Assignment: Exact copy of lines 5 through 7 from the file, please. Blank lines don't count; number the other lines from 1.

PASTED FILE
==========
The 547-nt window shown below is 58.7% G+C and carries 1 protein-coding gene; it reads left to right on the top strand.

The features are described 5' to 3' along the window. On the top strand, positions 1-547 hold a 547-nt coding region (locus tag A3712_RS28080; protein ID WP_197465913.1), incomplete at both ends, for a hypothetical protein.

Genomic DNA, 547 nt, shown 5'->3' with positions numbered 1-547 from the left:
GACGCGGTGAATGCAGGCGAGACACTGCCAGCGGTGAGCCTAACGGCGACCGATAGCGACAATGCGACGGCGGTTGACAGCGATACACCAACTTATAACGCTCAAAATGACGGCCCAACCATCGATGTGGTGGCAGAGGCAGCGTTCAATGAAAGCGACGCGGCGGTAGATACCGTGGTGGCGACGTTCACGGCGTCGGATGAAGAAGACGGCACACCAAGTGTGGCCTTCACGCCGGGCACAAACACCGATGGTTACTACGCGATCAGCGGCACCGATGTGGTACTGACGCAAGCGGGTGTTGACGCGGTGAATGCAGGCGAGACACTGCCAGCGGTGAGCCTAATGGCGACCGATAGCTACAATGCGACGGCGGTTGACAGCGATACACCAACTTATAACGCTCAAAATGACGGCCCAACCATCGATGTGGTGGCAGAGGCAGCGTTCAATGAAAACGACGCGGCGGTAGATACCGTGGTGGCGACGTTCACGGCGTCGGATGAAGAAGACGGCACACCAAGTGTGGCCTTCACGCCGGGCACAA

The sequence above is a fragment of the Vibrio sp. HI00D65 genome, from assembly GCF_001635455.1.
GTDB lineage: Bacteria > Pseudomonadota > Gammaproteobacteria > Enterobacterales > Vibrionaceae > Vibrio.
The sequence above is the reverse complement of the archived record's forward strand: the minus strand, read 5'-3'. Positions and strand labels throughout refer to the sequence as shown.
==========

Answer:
The sequence above is a fragment of the Vibrio sp. HI00D65 genome, from assembly GCF_001635455.1.
GTDB lineage: Bacteria > Pseudomonadota > Gammaproteobacteria > Enterobacterales > Vibrionaceae > Vibrio.
The sequence above is the reverse complement of the archived record's forward strand: the minus strand, read 5'-3'. Positions and strand labels throughout refer to the sequence as shown.